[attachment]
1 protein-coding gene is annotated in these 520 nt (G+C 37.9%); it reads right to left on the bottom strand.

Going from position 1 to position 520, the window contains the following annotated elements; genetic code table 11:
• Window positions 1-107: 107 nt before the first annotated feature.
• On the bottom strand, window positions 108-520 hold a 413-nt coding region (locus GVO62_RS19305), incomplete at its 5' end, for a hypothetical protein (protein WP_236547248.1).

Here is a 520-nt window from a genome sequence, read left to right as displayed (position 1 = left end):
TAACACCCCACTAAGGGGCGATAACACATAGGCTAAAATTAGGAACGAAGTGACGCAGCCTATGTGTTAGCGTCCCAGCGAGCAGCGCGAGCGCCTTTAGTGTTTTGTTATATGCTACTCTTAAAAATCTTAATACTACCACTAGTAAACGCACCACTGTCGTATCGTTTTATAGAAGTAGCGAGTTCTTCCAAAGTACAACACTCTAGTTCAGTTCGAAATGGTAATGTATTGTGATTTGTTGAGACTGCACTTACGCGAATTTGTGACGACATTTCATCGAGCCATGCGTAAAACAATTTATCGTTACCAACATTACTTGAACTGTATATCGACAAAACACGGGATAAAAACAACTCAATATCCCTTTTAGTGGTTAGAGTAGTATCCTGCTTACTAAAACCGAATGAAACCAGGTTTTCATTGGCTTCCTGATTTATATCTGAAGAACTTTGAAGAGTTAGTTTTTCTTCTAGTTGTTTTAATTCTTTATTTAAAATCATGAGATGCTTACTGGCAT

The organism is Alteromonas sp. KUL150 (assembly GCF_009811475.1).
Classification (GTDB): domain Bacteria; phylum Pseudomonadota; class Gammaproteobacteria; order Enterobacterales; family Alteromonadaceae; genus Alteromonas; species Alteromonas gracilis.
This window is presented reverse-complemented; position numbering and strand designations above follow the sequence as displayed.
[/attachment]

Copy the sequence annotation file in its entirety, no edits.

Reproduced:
1 protein-coding gene is annotated in these 520 nt (G+C 37.9%); it reads right to left on the bottom strand.

Going from position 1 to position 520, the window contains the following annotated elements; genetic code table 11:
• Window positions 1-107: 107 nt before the first annotated feature.
• On the bottom strand, window positions 108-520 hold a 413-nt coding region (locus GVO62_RS19305), incomplete at its 5' end, for a hypothetical protein (protein WP_236547248.1).

Here is a 520-nt window from a genome sequence, read left to right as displayed (position 1 = left end):
TAACACCCCACTAAGGGGCGATAACACATAGGCTAAAATTAGGAACGAAGTGACGCAGCCTATGTGTTAGCGTCCCAGCGAGCAGCGCGAGCGCCTTTAGTGTTTTGTTATATGCTACTCTTAAAAATCTTAATACTACCACTAGTAAACGCACCACTGTCGTATCGTTTTATAGAAGTAGCGAGTTCTTCCAAAGTACAACACTCTAGTTCAGTTCGAAATGGTAATGTATTGTGATTTGTTGAGACTGCACTTACGCGAATTTGTGACGACATTTCATCGAGCCATGCGTAAAACAATTTATCGTTACCAACATTACTTGAACTGTATATCGACAAAACACGGGATAAAAACAACTCAATATCCCTTTTAGTGGTTAGAGTAGTATCCTGCTTACTAAAACCGAATGAAACCAGGTTTTCATTGGCTTCCTGATTTATATCTGAAGAACTTTGAAGAGTTAGTTTTTCTTCTAGTTGTTTTAATTCTTTATTTAAAATCATGAGATGCTTACTGGCAT

The organism is Alteromonas sp. KUL150 (assembly GCF_009811475.1).
Classification (GTDB): domain Bacteria; phylum Pseudomonadota; class Gammaproteobacteria; order Enterobacterales; family Alteromonadaceae; genus Alteromonas; species Alteromonas gracilis.
This window is presented reverse-complemented; position numbering and strand designations above follow the sequence as displayed.